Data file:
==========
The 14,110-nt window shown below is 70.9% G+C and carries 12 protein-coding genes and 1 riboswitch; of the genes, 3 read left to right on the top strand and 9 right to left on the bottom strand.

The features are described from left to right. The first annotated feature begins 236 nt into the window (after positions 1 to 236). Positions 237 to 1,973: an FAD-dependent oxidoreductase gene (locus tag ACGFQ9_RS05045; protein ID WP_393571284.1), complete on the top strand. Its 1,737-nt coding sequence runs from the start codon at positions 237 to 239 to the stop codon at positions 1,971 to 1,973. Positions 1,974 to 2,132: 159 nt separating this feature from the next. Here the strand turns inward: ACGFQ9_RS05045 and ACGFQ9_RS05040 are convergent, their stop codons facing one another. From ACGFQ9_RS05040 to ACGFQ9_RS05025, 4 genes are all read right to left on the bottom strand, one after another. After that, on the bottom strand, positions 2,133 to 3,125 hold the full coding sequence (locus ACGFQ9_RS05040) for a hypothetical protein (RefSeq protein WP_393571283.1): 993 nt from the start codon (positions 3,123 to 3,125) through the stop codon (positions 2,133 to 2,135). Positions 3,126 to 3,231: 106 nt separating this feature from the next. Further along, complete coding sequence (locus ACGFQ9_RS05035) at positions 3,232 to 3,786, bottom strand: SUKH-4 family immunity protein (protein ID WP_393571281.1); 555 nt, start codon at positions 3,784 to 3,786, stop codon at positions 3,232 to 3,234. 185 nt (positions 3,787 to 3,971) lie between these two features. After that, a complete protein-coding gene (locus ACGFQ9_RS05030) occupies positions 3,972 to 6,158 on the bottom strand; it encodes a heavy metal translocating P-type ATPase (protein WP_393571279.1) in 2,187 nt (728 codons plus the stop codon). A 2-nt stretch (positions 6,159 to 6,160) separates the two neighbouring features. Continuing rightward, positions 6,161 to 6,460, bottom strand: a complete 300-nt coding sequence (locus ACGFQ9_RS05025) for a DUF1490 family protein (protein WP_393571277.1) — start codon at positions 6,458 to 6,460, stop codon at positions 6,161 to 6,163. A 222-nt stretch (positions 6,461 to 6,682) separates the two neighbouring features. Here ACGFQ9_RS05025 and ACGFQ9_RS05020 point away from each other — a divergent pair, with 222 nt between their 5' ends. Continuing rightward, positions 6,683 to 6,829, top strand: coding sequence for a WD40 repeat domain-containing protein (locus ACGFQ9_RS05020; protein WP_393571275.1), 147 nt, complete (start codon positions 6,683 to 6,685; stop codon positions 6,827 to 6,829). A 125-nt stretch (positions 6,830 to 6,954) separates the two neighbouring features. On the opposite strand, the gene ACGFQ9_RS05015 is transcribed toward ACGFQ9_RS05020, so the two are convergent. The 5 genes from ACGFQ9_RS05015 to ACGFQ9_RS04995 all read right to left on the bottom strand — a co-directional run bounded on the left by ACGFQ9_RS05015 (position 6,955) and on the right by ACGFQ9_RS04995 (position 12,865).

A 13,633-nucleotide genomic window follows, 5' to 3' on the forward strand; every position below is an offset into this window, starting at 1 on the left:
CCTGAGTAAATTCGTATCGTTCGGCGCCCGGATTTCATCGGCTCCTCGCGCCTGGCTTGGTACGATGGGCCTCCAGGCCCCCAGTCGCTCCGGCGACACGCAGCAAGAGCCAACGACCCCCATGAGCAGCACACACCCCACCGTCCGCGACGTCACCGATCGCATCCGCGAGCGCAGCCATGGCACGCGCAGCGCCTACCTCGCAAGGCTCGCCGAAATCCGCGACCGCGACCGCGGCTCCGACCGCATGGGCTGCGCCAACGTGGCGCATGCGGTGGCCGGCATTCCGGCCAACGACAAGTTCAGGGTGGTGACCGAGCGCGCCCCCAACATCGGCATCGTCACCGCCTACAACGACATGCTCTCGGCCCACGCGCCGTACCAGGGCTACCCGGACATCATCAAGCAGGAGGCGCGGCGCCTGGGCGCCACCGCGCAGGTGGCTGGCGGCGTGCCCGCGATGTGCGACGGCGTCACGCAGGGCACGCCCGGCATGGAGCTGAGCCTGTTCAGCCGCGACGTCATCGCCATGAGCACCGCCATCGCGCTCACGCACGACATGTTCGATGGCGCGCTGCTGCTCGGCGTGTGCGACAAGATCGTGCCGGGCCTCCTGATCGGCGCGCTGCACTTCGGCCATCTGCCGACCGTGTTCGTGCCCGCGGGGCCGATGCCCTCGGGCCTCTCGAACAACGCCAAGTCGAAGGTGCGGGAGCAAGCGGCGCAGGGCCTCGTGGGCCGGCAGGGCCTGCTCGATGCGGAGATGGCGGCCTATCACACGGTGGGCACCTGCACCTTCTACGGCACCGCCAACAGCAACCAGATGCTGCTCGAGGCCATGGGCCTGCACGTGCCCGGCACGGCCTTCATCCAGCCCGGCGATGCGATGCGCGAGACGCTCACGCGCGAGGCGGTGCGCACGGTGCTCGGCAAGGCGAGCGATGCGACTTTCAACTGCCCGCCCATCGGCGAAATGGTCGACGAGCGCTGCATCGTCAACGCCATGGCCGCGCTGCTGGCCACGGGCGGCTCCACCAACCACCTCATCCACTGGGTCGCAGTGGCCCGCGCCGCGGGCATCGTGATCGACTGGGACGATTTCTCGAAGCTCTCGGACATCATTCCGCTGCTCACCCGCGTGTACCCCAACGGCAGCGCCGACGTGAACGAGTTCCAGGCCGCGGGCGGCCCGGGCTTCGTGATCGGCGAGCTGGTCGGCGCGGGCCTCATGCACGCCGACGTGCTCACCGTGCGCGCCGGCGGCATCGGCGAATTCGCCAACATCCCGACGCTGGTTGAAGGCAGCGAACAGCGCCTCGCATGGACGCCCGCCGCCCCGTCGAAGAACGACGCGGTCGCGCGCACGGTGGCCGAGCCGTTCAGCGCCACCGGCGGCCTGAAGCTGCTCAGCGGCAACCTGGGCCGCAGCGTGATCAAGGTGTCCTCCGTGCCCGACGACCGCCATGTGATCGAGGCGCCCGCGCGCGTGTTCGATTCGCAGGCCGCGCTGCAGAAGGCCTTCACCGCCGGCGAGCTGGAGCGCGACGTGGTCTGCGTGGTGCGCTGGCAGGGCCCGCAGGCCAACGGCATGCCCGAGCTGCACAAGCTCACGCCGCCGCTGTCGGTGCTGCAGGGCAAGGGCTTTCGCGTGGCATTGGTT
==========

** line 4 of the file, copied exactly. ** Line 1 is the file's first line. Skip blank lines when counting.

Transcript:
CCTGAGTAAATTCGTATCGTTCGGCGCCCGGATTTCATCGGCTCCTCGCGCCTGGCTTGGTACGATGGGCCTCCAGGCCCCCAGTCGCTCCGGCGACACGCAGCAAGAGCCAACGACCCCCATGAGCAGCACACACCCCACCGTCCGCGACGTCACCGATCGCATCCGCGAGCGCAGCCATGGCACGCGCAGCGCCTACCTCGCAAGGCTCGCCGAAATCCGCGACCGCGACCGCGGCTCCGACCGCATGGGCTGCGCCAACGTGGCGCATGCGGTGGCCGGCATTCCGGCCAACGACAAGTTCAGGGTGGTGACCGAGCGCGCCCCCAACATCGGCATCGTCACCGCCTACAACGACATGCTCTCGGCCCACGCGCCGTACCAGGGCTACCCGGACATCATCAAGCAGGAGGCGCGGCGCCTGGGCGCCACCGCGCAGGTGGCTGGCGGCGTGCCCGCGATGTGCGACGGCGTCACGCAGGGCACGCCCGGCATGGAGCTGAGCCTGTTCAGCCGCGACGTCATCGCCATGAGCACCGCCATCGCGCTCACGCACGACATGTTCGATGGCGCGCTGCTGCTCGGCGTGTGCGACAAGATCGTGCCGGGCCTCCTGATCGGCGCGCTGCACTTCGGCCATCTGCCGACCGTGTTCGTGCCCGCGGGGCCGATGCCCTCGGGCCTCTCGAACAACGCCAAGTCGAAGGTGCGGGAGCAAGCGGCGCAGGGCCTCGTGGGCCGGCAGGGCCTGCTCGATGCGGAGATGGCGGCCTATCACACGGTGGGCACCTGCACCTTCTACGGCACCGCCAACAGCAACCAGATGCTGCTCGAGGCCATGGGCCTGCACGTGCCCGGCACGGCCTTCATCCAGCCCGGCGATGCGATGCGCGAGACGCTCACGCGCGAGGCGGTGCGCACGGTGCTCGGCAAGGCGAGCGATGCGACTTTCAACTGCCCGCCCATCGGCGAAATGGTCGACGAGCGCTGCATCGTCAACGCCATGGCCGCGCTGCTGGCCACGGGCGGCTCCACCAACCACCTCATCCACTGGGTCGCAGTGGCCCGCGCCGCGGGCATCGTGATCGACTGGGACGATTTCTCGAAGCTCTCGGACATCATTCCGCTGCTCACCCGCGTGTACCCCAACGGCAGCGCCGACGTGAACGAGTTCCAGGCCGCGGGCGGCCCGGGCTTCGTGATCGGCGAGCTGGTCGGCGCGGGCCTCATGCACGCCGACGTGCTCACCGTGCGCGCCGGCGGCATCGGCGAATTCGCCAACATCCCGACGCTGGTTGAAGGCAGCGAACAGCGCCTCGCATGGACGCCCGCCGCCCCGTCGAAGAACGACGCGGTCGCGCGCACGGTGGCCGAGCCGTTCAGCGCCACCGGCGGCCTGAAGCTGCTCAGCGGCAACCTGGGCCGCAGCGTGATCAAGGTGTCCTCCGTGCCCGACGACCGCCATGTGATCGAGGCGCCCGCGCGCGTGTTCGATTCGCAGGCCGCGCTGCAGAAGGCCTTCACCGCCGGCGAGCTGGAGCGCGACGTGGTCTGCGTGGTGCGCTGGCAGGGCCCGCAGGCCAACGGCATGCCCGAGCTGCACAAGCTCACGCCGCCGCTGTCGGTGCTGCAGGGCAAGGGCTTTCGCGTGGCATTGGTT